- Used in Transformers when Megatron is brought Back From the Dead and finds out that Starscream has...well...done what he does best.
Megatron: Even in death, I still rule!
- Doctor Who: Jack is briskly giving orders about how to surround and overcome their enemy. The Doctor demands to know who's supposed to be in charge, Jack apologizes, and the Doctor says -- what he said.
- In one episode of Battlestar Galactica Reimagined, a group is stranded on a planet under the command of a young, incompetent lieutenant. Chief Tyrol, being much more experienced, constantly gives advice. The lieutenant resents this, worrying that he's losing control of the group. Naturally, every time he ignores Tyrol's advice, it goes badly.
- After Angel has a breakdown and deserts his friends, they refuse to take him back unless he lets someone else be the boss. So Wesley gets the job, but he's shown repeatedly to hesitate under pressure, and everyone soon starts looking back to Angel for guidance.
- House had a brief Season 2 arc where as part of an official reprimand House was ordered to have another doctor supervise him. Cuddy gave the job to Foreman, but House still pretty much behaved like House, ordering the others around while bullying Foreman into going along with it and doing reams of his neglected paperwork.
- This may have happened in the WWF when The Rock gradually took over the Nation of Domination from Farooq.
- Wade Barrett basically said this verbatim after CM Punk took over The Nexus. The other Nexus members disagreed.
- AVALANCHE in Final Fantasy VII changes to the point only two of the original members are still there, yet Barret keeps using that name while referring to the Player Party and still calls himself the boss, but does what others say.
- In Super Mario RPG Bowser "recruits" your party to his (at the time, one-man) army and tell you about it every time he can.
- Arthas in Warcraft III occasionally says "Nobody orders me around" immediately before doing whatever you say.
- Brother claims to be the leader of the Gullwings in Final Fantasy X 2, yet as the game goes on, they start doing what Yuna wants more and more. It actually bounces back and forth between them.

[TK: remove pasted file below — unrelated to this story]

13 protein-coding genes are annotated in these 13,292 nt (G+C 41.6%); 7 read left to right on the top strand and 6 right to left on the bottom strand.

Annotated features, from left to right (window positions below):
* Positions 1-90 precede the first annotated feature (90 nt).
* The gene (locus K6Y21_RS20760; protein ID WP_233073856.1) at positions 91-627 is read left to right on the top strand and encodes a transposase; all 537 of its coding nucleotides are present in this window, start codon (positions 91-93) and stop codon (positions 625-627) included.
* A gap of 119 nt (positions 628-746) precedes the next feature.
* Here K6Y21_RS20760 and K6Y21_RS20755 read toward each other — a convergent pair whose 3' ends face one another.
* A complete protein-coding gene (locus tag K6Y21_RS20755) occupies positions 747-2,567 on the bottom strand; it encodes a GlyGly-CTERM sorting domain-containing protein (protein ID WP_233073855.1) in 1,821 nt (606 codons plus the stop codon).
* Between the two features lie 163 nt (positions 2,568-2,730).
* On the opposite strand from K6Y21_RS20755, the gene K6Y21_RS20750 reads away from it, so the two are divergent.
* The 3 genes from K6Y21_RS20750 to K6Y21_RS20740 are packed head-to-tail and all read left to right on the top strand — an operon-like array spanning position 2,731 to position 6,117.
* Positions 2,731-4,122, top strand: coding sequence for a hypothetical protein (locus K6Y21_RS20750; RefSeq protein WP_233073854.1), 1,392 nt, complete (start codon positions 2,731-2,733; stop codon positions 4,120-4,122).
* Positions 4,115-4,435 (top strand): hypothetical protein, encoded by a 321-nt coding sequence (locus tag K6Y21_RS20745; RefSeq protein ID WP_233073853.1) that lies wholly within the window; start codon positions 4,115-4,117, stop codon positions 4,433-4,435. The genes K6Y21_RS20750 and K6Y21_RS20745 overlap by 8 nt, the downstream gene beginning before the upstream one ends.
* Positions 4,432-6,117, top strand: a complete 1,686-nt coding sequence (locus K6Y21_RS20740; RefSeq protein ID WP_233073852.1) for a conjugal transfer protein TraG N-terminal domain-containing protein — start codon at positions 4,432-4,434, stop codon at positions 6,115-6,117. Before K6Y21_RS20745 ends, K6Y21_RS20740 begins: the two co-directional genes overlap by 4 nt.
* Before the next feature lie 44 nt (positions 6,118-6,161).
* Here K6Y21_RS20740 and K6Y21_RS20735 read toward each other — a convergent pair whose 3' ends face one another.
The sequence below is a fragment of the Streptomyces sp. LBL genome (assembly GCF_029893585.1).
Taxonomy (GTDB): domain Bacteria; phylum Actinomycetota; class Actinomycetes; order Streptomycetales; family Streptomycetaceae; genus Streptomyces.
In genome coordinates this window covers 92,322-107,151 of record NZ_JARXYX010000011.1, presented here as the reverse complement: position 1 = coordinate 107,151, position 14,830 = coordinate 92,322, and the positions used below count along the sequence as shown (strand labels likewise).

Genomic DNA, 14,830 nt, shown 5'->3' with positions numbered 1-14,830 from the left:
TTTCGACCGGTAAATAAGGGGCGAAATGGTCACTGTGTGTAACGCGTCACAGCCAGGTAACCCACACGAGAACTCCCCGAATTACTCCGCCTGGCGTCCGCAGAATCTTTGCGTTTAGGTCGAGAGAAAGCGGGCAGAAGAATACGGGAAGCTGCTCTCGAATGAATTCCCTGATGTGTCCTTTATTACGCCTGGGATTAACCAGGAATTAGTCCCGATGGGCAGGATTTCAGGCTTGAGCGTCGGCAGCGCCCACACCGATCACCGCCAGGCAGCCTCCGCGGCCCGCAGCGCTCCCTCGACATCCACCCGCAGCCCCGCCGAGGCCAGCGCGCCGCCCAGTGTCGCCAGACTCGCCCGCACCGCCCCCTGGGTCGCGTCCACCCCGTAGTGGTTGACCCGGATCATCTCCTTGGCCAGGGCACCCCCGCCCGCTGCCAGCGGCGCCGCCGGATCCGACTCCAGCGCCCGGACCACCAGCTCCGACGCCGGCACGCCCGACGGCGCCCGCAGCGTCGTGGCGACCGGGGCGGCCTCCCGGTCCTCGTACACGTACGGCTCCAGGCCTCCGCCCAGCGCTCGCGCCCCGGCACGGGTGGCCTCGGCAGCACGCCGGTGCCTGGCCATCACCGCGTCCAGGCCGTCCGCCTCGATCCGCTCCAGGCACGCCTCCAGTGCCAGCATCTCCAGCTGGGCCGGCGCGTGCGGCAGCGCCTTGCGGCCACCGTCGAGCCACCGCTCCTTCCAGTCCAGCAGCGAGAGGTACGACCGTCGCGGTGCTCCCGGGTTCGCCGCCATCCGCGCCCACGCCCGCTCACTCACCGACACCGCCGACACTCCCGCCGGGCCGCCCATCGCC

- Commander Shepard still commands enormous respect even after losing his/her Alliance commission and Spectre status in the second game, and working with a terrorist organization. In the third game, both are reinstated (with a promotion!) regardless of whatever war crimes he/she has committed. The opening scenes cement this. The Virmire survivor picks up Shepard in the Normandy after the tutorial level. This person has been promoted to the same rank Shepard was in the first game (or higher), and is a Spectre candidate in his/her own right, but as soon as Shepard steps aboard, there is no doubt who's in charge.
- In Fans!, Katherine spends pretty much the first arc complaining about this trope after everyone begins to defer to Rikk's leadership. After she screws up out of desire to reassert her authority and nearly gets everyone killed, it's made official that Rikk's the new leader.
- In The Guild plays with this trope. Vork abdicates leadership and Codex is elected the new leader. Afterwards he constantly back-seat leads, and Codex even starts snarking back at him that if he's going to criticize her leadership, he can have it back! ... and then begging him to, since she was a horrible leader.
- The US system of government is arranged so that, at any given time there might be half a dozen ex-presidents. These usually spend their time doing philanthropic fundraisers, writing or ghostwriting memoirs, or making speeches at political conventions or meeting the leader of North Korea and taking a few pics with him to free hostages. Or whatever.
- Another Political example - H. H. Asquith, the Liberal Prime Minister of Great Britain 1908-1916. From about 1912, he was considered stuffy, outdated and out of touch by many of the people, and of his party - most of whom preferred the dynamic, (comparatively) radical and charismatic David Lloyd George. His clinging to power and relying on traditional peacetime bureaucracy almost cost Britain WWI - things only picked up when a large part of the Liberal party and their Conservative parliamentary allies demanded he step down for Lloyd George.
- Even then, he and his significant minority of followers continued to spar for control of the Liberal party with Lloyd George until he died in 1928 - this is generally considered to have been the reason the Labour Party were able to rise so swiftly and the reason that the Liberal Party had not even an iota of influence over British politics from 1922 until 2010 (and even in 2010, the Liberals were gone - it was their spiritual successors, the Liberal Democrats). Nice going, Asquith...
- ↑ To be fair, the entire galaxy being under siege by an enemy that Shepard has by far the most experience in fighting might have something to do with it